Meditation on God’s Providence (15)
The Hard Road from Revulsion to Embrace (4)
Human Free Will (2)
Perhaps we should acknowledge that there are some things we are not sufficient in ourselves to decide and thus should in gratitude accept God’s act on our behalf. N.L. Rice once again will be quoted.
Again, according to the doctrine of Divine foreordination, God is the author of all that is pure in the Christian’s heart. He saw him “dead in trespasses and sins.” He purposed to renew his heart, not because of anything in the sinner moving him thereto, nor because of any foreseen co-operation on his part, but simply of his sovereign mercy. So that the most devoted Christian, comparing his present condition and character with his former condition and character, must say emphatically with Paul:-“By the grace of God I am what I am.” And of all his good works he must say:-“I labored; yet not I, but the grace of God which was with me.”
With regard to the exertion of our wills in secondary matters, the fact that God foreordains ends need by no means imply our loss. An initial, but substantial discussion of this issue occurred previously.
We are comfortable with the concept by which actions by individuals, organizations and nature influence human acts. There are laws, social conventions, arguments, economic incentives, natural disasters and so many more means by which this is accomplished. In all of these cases we recognize that the responses elicited are by agents having free wills.
How much more God, Who knows our every thought and motive, Who has ultimate control over creation itself, is capable of so ordering events such that the acting out of all of our free wills will lead to the end that He has ordained.
Loraine Boettner has developed these ideas in greater detail and scope .
The philosopher who is convinced of the existence of a vast Power by whom all things exist and are controlled, is forced to inquire where the finite will can find expression under the reign of the Infinite. The true solution of this difficult question respecting the sovereignty of God and the freedom of man, is not to be found in the denial of either, but rather in such a reconciliation as gives full weight to each, yet which assigns a preeminence to the divine sovereignty corresponding to the infinite exaltation of the Creator above the sinful creature. The same God who has ordained all events has ordained human liberty in the midst of these events, and this liberty is as surely fixed as is anything else. Man is no mere automaton or machine. In the Divine plan, which is infinite in variety and complexity which reaches from everlasting to everlasting, and which includes millions of free agents who act and inter-act upon each other, God has ordained that human beings shall keep their liberty under His sovereignty. He has made no attempt to give us a formal explanation of these things, and our limited human knowledge is not able fully to solve the problem. Since the Scripture writers did not hesitate to affirm the absolute sway of God over the thoughts and intents of the heart, they felt no embarrassment in including the acts of free agents within His all-embracing plan. That the makers of the Westminster Confession recognized the freedom of man is plain; for immediately after declaring that “God has freely and unchangeably ordained whatsoever comes to pass,” they added, “Yet so as thereby neither is God the author of sin, nor is violence offered to the will of the creatures, nor is the liberty or contingency of second causes taken away, but rather established.”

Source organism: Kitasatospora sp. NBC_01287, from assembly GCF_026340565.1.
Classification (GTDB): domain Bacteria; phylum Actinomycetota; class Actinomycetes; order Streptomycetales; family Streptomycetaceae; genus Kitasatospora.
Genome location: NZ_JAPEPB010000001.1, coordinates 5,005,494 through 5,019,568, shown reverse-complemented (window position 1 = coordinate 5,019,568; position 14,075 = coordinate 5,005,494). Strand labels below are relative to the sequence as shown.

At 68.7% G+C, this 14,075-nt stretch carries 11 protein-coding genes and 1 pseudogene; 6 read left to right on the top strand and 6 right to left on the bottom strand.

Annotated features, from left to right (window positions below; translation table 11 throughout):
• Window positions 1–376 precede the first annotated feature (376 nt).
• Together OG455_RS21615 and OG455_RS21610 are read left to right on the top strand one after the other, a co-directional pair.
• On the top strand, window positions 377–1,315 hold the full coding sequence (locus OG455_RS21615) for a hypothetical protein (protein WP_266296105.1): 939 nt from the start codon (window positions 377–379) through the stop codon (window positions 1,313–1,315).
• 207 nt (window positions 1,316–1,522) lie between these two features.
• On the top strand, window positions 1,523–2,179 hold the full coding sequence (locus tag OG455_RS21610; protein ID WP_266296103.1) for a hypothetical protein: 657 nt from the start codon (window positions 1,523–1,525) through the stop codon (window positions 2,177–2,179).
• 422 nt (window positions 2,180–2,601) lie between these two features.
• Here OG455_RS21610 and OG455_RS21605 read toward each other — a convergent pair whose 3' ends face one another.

While the act remains that of the individual, it is nevertheless due more or less to the predisposing agency and efficacy of divine power exerted in lawful ways. This may be illustrated to a certain extent in the case of a man who wishes to construct a building. He decides on his plan. Then he hires the carpenters, masons, plumbers, etc., to do the work. These men are not forced to do the work. No compulsion of any kind is used. The owner simply offers the necessary inducements by way of wages, working conditions, and so on, so that the men work freely and gladly. They do in detail just what he plans for them to do. His is the primary and theirs is the secondary will or cause for the construction of the building. We often direct the actions of our fellow men without infringing on their freedom or responsibility. In a similar way and to an infinitely greater degree God can direct our actions. His will for the course of events is the primary cause and man’s will is the secondary cause; and the two work together in perfect harmony.
The Scriptures speak with great power and regularity about God’s desire for our right exercising of our free wills. We must take these teachings with the greatest of seriousness.
 Loraine Boettner (March 7, 1901 to January 3, 1990) was an American theologian and author. Boettner was born in Linden, Missouri. He received a Th.B. (1928) and Th.M. (1929) from Princeton Theological Seminary, and he received the honorary degrees of Doctor of Divinity (1933) and Doctor of Letters (1957). He was a member of the Orthodox Presbyterian Church.